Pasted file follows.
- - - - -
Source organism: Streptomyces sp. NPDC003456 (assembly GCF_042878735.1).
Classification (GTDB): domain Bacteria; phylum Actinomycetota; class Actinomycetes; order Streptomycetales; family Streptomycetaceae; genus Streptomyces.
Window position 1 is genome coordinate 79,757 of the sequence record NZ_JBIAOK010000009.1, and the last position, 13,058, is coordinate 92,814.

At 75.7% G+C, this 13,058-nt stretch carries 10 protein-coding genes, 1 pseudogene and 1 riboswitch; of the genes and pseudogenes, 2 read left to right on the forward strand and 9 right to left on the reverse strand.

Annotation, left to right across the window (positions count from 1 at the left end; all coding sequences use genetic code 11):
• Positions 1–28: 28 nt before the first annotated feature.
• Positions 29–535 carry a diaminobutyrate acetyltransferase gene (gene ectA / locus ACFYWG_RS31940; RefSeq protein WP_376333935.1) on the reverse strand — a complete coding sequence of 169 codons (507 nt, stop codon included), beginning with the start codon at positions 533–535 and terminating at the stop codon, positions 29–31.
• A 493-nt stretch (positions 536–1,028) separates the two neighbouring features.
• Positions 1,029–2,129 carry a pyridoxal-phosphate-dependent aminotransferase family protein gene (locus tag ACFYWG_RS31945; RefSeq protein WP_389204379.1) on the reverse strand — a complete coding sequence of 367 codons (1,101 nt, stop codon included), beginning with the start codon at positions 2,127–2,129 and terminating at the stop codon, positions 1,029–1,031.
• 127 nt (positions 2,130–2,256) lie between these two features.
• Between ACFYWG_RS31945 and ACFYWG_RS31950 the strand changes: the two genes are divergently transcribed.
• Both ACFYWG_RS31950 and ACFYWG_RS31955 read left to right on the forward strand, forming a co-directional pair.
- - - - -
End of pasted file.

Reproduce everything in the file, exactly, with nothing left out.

Source organism: Streptomyces sp. NPDC003456 (assembly GCF_042878735.1).
Classification (GTDB): domain Bacteria; phylum Actinomycetota; class Actinomycetes; order Streptomycetales; family Streptomycetaceae; genus Streptomyces.
Window position 1 is genome coordinate 79,757 of the sequence record NZ_JBIAOK010000009.1, and the last position, 13,058, is coordinate 92,814.

At 75.7% G+C, this 13,058-nt stretch carries 10 protein-coding genes, 1 pseudogene and 1 riboswitch; of the genes and pseudogenes, 2 read left to right on the forward strand and 9 right to left on the reverse strand.

Annotation, left to right across the window (positions count from 1 at the left end; all coding sequences use genetic code 11):
• Positions 1–28: 28 nt before the first annotated feature.
• Positions 29–535 carry a diaminobutyrate acetyltransferase gene (gene ectA / locus ACFYWG_RS31940; RefSeq protein WP_376333935.1) on the reverse strand — a complete coding sequence of 169 codons (507 nt, stop codon included), beginning with the start codon at positions 533–535 and terminating at the stop codon, positions 29–31.
• A 493-nt stretch (positions 536–1,028) separates the two neighbouring features.
• Positions 1,029–2,129 carry a pyridoxal-phosphate-dependent aminotransferase family protein gene (locus tag ACFYWG_RS31945; RefSeq protein WP_389204379.1) on the reverse strand — a complete coding sequence of 367 codons (1,101 nt, stop codon included), beginning with the start codon at positions 2,127–2,129 and terminating at the stop codon, positions 1,029–1,031.
• 127 nt (positions 2,130–2,256) lie between these two features.
• Between ACFYWG_RS31945 and ACFYWG_RS31950 the strand changes: the two genes are divergently transcribed.
• Both ACFYWG_RS31950 and ACFYWG_RS31955 read left to right on the forward strand, forming a co-directional pair.